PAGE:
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World J Biol Psychiatry. 2013 Dec;14(8):574-82. doi: 10.3109/15622975.2011.597875. Epub 2011 Nov 7.

A pilot genome wide association and gene expression array study of suicide with and without major depression.

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  • 1Division of Molecular Imaging and Neuropathology, New York State Psychiatric Institute, and Department of Psychiatry, Columbia University , New York, NY , USA.

Abstract

OBJECTIVES:

Suicide is partly heritable but the responsible genes have not been identified. We conducted a gene-centric, low coverage single nucleotide polymorphism (SNP) pilot genome-wide association study (GWAS) seeking new candidate regions in suicides with and without depression, combined with gene expression assay of brain tissue.

METHODS:

Ninety-nine Caucasian subjects, including 68 who completed suicide and 31 who died suddenly from other causes, were genotyped postmortem using GeneChip® Mapping 50K Xba. Clinical data were obtained from relatives. SNPs with Hardy-Weinberg equilibrium P values below 0.001 were excluded from analysis. Illumina chip expression arrays assayed the transcriptome in prefrontal cortex in a drug-free subgroup.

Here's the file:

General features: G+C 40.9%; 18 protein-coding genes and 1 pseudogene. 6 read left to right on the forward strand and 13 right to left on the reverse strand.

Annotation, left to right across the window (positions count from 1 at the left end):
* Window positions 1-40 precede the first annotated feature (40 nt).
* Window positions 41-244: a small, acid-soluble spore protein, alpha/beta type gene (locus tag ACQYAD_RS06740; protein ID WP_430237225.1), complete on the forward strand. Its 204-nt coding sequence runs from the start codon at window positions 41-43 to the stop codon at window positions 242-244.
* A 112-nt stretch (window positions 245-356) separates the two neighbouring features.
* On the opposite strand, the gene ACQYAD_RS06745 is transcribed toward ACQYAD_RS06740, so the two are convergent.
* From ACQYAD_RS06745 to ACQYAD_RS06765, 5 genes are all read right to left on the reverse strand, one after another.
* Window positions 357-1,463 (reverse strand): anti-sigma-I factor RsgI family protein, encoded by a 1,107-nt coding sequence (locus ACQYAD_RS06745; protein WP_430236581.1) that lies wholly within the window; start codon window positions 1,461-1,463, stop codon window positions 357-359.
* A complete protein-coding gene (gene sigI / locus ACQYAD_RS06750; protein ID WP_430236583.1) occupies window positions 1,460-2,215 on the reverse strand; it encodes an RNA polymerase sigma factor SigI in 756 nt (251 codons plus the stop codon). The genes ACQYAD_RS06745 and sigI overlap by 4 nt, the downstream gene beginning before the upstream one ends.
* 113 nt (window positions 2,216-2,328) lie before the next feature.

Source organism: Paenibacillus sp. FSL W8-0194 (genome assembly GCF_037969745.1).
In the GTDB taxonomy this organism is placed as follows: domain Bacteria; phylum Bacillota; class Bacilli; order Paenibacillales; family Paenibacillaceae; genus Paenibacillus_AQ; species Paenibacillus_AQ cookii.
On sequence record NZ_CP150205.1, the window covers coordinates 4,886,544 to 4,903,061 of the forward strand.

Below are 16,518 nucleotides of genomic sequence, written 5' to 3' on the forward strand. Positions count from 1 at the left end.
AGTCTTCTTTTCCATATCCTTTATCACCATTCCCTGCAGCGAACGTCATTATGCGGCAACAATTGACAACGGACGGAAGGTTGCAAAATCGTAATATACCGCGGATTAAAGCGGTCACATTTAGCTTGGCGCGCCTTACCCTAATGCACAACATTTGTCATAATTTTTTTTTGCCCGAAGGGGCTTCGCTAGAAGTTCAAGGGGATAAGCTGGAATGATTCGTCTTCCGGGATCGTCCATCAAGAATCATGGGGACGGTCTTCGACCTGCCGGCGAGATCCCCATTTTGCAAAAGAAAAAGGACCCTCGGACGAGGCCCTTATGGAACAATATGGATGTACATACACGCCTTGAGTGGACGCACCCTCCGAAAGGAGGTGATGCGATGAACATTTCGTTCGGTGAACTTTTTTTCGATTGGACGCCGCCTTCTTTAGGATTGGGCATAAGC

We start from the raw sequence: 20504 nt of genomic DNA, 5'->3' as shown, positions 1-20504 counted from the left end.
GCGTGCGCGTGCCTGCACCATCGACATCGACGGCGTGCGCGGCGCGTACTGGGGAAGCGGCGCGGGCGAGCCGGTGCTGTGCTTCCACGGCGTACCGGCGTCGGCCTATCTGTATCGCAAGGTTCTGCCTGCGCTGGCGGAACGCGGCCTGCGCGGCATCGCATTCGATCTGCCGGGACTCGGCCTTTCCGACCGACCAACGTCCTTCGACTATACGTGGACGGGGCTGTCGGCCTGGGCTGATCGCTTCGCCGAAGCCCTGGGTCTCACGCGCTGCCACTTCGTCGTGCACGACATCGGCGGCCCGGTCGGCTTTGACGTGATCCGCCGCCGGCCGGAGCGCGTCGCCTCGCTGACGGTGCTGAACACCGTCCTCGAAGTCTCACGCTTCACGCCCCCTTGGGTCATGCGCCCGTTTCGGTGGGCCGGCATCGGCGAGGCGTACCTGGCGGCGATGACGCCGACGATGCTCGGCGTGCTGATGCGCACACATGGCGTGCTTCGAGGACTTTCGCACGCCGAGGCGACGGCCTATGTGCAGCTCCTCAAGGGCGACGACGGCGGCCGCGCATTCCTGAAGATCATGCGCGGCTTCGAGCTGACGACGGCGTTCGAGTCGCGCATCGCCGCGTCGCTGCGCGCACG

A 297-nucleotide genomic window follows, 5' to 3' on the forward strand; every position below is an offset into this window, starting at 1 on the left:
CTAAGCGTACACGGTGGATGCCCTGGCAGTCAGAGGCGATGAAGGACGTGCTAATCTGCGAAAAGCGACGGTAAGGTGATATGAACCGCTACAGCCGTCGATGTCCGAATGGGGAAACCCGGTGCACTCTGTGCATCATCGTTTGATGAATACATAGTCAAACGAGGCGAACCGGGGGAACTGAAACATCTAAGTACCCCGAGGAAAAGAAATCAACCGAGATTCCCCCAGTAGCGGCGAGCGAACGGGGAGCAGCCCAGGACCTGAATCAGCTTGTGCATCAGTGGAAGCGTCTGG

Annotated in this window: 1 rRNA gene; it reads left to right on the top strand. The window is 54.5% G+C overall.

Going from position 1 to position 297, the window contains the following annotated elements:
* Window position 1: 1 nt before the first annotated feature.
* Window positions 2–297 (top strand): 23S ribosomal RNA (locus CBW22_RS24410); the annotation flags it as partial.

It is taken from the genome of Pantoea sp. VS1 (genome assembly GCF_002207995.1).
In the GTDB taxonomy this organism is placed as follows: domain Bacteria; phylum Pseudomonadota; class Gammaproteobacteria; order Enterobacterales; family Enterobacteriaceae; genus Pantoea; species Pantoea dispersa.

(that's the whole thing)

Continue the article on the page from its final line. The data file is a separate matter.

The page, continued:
RESULTS:

GWAS analysis (cutoff P < 0.001) yielded 58 SNPs, 22 of them in or near 19 known genes, with risk allele-associated odds ratios between 2.7 and 6.9. Diagnosis of mood disorder did not explain the associations. Some of the SNPs matched into four functional groups in gene ontology. Gene expression in the prefrontal and the anterior cingulate cortex for these 19 genes was measured on a separate, though overlapping, sample of suicides and seven of 19 genes showed altered expression in suicides as compared with controls, especially in immune system related genes.

CONCLUSIONS:

Matching GWAS findings with expression data assesses functional effect of new candidate genes in suicide, and is an alternative form of confirmation or replication study. Results highlight a role for neuroimmunological effects in suicidal behaviour.

PMID:
22059935
[PubMed - indexed for MEDLINE]
PMCID:
PMC3493880
Free PMC Article

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